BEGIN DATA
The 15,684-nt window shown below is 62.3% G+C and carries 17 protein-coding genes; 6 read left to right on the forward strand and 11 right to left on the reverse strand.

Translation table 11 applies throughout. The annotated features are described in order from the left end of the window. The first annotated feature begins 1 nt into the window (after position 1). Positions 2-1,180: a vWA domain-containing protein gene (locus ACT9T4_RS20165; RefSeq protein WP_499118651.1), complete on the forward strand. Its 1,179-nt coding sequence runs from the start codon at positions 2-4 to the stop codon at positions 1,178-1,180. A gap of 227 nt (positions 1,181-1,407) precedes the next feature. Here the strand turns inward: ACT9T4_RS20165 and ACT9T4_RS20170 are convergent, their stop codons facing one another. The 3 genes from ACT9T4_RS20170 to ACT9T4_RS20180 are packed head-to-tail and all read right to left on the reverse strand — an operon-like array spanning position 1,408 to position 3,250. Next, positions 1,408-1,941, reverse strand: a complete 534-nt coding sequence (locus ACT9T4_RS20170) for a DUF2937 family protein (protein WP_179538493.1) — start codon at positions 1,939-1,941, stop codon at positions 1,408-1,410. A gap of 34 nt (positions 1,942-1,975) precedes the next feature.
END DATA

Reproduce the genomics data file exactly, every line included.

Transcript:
The 15,684-nt window shown below is 62.3% G+C and carries 17 protein-coding genes; 6 read left to right on the forward strand and 11 right to left on the reverse strand.

Translation table 11 applies throughout. The annotated features are described in order from the left end of the window. The first annotated feature begins 1 nt into the window (after position 1). Positions 2-1,180: a vWA domain-containing protein gene (locus ACT9T4_RS20165; RefSeq protein WP_499118651.1), complete on the forward strand. Its 1,179-nt coding sequence runs from the start codon at positions 2-4 to the stop codon at positions 1,178-1,180. A gap of 227 nt (positions 1,181-1,407) precedes the next feature. Here the strand turns inward: ACT9T4_RS20165 and ACT9T4_RS20170 are convergent, their stop codons facing one another. The 3 genes from ACT9T4_RS20170 to ACT9T4_RS20180 are packed head-to-tail and all read right to left on the reverse strand — an operon-like array spanning position 1,408 to position 3,250. Next, positions 1,408-1,941, reverse strand: a complete 534-nt coding sequence (locus ACT9T4_RS20170) for a DUF2937 family protein (protein WP_179538493.1) — start codon at positions 1,939-1,941, stop codon at positions 1,408-1,410. A gap of 34 nt (positions 1,942-1,975) precedes the next feature.